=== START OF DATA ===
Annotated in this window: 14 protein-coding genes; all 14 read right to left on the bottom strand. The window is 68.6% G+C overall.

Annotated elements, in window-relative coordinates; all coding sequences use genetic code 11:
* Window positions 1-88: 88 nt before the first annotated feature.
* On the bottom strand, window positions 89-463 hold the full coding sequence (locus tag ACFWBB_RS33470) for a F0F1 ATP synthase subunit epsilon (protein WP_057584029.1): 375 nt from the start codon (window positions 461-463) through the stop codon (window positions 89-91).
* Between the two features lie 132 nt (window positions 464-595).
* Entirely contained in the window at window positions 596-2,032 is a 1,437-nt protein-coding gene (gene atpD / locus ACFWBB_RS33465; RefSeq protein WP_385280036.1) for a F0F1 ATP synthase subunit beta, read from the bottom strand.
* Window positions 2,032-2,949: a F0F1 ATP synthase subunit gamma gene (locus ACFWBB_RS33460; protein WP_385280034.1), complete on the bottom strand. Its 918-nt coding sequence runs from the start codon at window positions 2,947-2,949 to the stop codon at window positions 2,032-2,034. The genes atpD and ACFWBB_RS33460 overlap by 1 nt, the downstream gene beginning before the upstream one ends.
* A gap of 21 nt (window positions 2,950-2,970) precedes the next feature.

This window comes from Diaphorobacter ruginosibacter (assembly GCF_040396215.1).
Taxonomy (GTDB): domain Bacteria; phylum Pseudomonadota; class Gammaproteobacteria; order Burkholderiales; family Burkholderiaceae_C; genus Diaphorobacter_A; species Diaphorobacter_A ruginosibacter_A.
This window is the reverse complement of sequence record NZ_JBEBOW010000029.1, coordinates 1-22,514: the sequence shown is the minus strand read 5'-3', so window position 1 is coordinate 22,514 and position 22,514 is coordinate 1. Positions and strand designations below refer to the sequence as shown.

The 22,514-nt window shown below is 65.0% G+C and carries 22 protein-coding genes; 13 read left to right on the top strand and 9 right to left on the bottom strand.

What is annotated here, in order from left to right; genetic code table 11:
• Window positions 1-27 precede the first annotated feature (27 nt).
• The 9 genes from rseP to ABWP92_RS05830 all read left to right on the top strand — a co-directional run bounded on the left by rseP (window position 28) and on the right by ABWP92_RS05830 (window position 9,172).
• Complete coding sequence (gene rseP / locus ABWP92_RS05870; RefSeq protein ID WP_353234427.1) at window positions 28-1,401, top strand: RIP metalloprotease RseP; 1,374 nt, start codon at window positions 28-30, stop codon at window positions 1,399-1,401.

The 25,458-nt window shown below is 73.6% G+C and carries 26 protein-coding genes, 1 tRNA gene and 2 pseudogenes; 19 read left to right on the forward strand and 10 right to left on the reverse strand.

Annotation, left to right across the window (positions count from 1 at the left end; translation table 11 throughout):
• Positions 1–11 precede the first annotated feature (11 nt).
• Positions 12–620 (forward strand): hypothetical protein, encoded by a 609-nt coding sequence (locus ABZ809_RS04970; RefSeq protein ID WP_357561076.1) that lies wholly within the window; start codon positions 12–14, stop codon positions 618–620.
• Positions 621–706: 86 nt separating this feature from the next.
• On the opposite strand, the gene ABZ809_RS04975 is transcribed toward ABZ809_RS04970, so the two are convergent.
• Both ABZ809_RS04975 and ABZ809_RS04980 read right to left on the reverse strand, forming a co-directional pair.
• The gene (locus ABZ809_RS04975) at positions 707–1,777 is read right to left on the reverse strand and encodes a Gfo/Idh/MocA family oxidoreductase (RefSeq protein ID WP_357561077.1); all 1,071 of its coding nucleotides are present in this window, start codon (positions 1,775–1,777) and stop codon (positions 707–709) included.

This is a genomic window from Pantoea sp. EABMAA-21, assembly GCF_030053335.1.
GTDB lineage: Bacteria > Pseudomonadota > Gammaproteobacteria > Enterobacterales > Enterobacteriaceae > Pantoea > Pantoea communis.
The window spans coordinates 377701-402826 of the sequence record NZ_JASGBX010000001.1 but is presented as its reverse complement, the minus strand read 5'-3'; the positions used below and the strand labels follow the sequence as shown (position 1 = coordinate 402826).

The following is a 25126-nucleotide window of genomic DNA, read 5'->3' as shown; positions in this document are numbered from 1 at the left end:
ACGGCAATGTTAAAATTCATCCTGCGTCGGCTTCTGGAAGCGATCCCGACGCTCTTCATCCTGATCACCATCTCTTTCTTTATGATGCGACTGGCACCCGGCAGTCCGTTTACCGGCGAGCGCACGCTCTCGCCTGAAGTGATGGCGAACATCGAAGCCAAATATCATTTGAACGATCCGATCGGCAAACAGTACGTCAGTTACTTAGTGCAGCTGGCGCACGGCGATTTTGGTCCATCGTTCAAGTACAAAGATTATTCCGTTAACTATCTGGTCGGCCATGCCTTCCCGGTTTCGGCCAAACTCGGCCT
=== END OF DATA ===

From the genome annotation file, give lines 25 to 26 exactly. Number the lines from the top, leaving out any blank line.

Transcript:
This is a genomic window from Pantoea sp. EABMAA-21, assembly GCF_030053335.1.
GTDB lineage: Bacteria > Pseudomonadota > Gammaproteobacteria > Enterobacterales > Enterobacteriaceae > Pantoea > Pantoea communis.